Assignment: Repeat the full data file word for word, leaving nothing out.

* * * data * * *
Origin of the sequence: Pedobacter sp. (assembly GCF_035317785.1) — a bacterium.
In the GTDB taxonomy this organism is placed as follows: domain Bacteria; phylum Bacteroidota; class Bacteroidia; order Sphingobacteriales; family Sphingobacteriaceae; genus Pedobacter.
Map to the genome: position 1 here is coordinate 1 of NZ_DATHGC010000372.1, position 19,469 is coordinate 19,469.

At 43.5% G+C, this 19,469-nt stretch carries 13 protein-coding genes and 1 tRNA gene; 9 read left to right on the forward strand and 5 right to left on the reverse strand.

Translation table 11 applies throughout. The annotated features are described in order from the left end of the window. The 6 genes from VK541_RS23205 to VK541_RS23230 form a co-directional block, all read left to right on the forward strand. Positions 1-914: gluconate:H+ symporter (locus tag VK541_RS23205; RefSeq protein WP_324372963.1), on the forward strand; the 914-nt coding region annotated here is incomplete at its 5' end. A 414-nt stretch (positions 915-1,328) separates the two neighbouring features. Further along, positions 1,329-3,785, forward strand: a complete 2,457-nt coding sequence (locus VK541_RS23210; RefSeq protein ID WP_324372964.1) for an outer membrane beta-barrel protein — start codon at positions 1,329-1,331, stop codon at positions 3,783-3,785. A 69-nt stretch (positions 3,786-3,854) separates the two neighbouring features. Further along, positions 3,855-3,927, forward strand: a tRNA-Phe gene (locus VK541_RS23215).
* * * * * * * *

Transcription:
Origin of the sequence: Pedobacter sp. (assembly GCF_035317785.1) — a bacterium.
In the GTDB taxonomy this organism is placed as follows: domain Bacteria; phylum Bacteroidota; class Bacteroidia; order Sphingobacteriales; family Sphingobacteriaceae; genus Pedobacter.
Map to the genome: position 1 here is coordinate 1 of NZ_DATHGC010000372.1, position 19,469 is coordinate 19,469.

At 43.5% G+C, this 19,469-nt stretch carries 13 protein-coding genes and 1 tRNA gene; 9 read left to right on the forward strand and 5 right to left on the reverse strand.

Translation table 11 applies throughout. The annotated features are described in order from the left end of the window. The 6 genes from VK541_RS23205 to VK541_RS23230 form a co-directional block, all read left to right on the forward strand. Positions 1-914: gluconate:H+ symporter (locus tag VK541_RS23205; RefSeq protein WP_324372963.1), on the forward strand; the 914-nt coding region annotated here is incomplete at its 5' end. A 414-nt stretch (positions 915-1,328) separates the two neighbouring features. Further along, positions 1,329-3,785, forward strand: a complete 2,457-nt coding sequence (locus VK541_RS23210; RefSeq protein ID WP_324372964.1) for an outer membrane beta-barrel protein — start codon at positions 1,329-1,331, stop codon at positions 3,783-3,785. A 69-nt stretch (positions 3,786-3,854) separates the two neighbouring features. Further along, positions 3,855-3,927, forward strand: a tRNA-Phe gene (locus VK541_RS23215).